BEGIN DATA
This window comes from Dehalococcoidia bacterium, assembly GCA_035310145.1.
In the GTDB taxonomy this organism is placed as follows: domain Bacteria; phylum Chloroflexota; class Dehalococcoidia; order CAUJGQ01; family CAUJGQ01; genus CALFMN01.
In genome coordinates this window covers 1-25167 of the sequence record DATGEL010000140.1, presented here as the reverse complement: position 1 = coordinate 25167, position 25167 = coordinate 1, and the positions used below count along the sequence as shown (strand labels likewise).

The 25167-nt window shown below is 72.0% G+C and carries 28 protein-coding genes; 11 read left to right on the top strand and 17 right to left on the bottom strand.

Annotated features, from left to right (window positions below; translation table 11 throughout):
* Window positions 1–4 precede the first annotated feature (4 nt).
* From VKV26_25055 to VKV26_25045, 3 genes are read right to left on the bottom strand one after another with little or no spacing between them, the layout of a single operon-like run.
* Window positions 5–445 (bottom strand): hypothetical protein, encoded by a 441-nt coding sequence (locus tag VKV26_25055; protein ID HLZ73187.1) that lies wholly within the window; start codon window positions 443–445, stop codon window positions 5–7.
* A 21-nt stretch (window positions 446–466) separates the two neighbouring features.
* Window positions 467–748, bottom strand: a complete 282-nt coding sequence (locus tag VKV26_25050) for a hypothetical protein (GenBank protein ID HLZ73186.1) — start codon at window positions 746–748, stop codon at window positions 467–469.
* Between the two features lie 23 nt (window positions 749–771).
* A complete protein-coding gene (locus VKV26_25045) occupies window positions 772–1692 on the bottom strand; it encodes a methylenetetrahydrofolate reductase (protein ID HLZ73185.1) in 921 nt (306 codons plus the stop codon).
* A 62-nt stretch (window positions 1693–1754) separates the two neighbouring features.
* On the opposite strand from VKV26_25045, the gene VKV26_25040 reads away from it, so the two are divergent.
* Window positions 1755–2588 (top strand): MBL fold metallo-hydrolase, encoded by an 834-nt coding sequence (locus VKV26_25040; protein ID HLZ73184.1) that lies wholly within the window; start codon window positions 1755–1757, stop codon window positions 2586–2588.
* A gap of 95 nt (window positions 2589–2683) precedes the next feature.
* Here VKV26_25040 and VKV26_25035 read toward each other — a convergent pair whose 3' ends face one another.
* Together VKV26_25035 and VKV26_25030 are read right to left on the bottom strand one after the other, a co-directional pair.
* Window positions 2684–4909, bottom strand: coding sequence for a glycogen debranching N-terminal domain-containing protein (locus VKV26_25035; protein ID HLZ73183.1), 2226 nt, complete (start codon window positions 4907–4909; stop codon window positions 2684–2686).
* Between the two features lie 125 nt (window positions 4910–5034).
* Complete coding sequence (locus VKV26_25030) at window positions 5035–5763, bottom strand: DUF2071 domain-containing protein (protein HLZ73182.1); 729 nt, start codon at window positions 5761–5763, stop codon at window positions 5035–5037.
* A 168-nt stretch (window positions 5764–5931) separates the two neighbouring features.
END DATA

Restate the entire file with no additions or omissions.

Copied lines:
This window comes from Dehalococcoidia bacterium, assembly GCA_035310145.1.
In the GTDB taxonomy this organism is placed as follows: domain Bacteria; phylum Chloroflexota; class Dehalococcoidia; order CAUJGQ01; family CAUJGQ01; genus CALFMN01.
In genome coordinates this window covers 1-25167 of the sequence record DATGEL010000140.1, presented here as the reverse complement: position 1 = coordinate 25167, position 25167 = coordinate 1, and the positions used below count along the sequence as shown (strand labels likewise).

The 25167-nt window shown below is 72.0% G+C and carries 28 protein-coding genes; 11 read left to right on the top strand and 17 right to left on the bottom strand.

Annotated features, from left to right (window positions below; translation table 11 throughout):
* Window positions 1–4 precede the first annotated feature (4 nt).
* From VKV26_25055 to VKV26_25045, 3 genes are read right to left on the bottom strand one after another with little or no spacing between them, the layout of a single operon-like run.
* Window positions 5–445 (bottom strand): hypothetical protein, encoded by a 441-nt coding sequence (locus tag VKV26_25055; protein ID HLZ73187.1) that lies wholly within the window; start codon window positions 443–445, stop codon window positions 5–7.
* A 21-nt stretch (window positions 446–466) separates the two neighbouring features.
* Window positions 467–748, bottom strand: a complete 282-nt coding sequence (locus tag VKV26_25050) for a hypothetical protein (GenBank protein ID HLZ73186.1) — start codon at window positions 746–748, stop codon at window positions 467–469.
* Between the two features lie 23 nt (window positions 749–771).
* A complete protein-coding gene (locus VKV26_25045) occupies window positions 772–1692 on the bottom strand; it encodes a methylenetetrahydrofolate reductase (protein ID HLZ73185.1) in 921 nt (306 codons plus the stop codon).
* A 62-nt stretch (window positions 1693–1754) separates the two neighbouring features.
* On the opposite strand from VKV26_25045, the gene VKV26_25040 reads away from it, so the two are divergent.
* Window positions 1755–2588 (top strand): MBL fold metallo-hydrolase, encoded by an 834-nt coding sequence (locus VKV26_25040; protein ID HLZ73184.1) that lies wholly within the window; start codon window positions 1755–1757, stop codon window positions 2586–2588.
* A gap of 95 nt (window positions 2589–2683) precedes the next feature.
* Here VKV26_25040 and VKV26_25035 read toward each other — a convergent pair whose 3' ends face one another.
* Together VKV26_25035 and VKV26_25030 are read right to left on the bottom strand one after the other, a co-directional pair.
* Window positions 2684–4909, bottom strand: coding sequence for a glycogen debranching N-terminal domain-containing protein (locus VKV26_25035; protein ID HLZ73183.1), 2226 nt, complete (start codon window positions 4907–4909; stop codon window positions 2684–2686).
* Between the two features lie 125 nt (window positions 4910–5034).
* Complete coding sequence (locus VKV26_25030) at window positions 5035–5763, bottom strand: DUF2071 domain-containing protein (protein HLZ73182.1); 729 nt, start codon at window positions 5761–5763, stop codon at window positions 5035–5037.
* A 168-nt stretch (window positions 5764–5931) separates the two neighbouring features.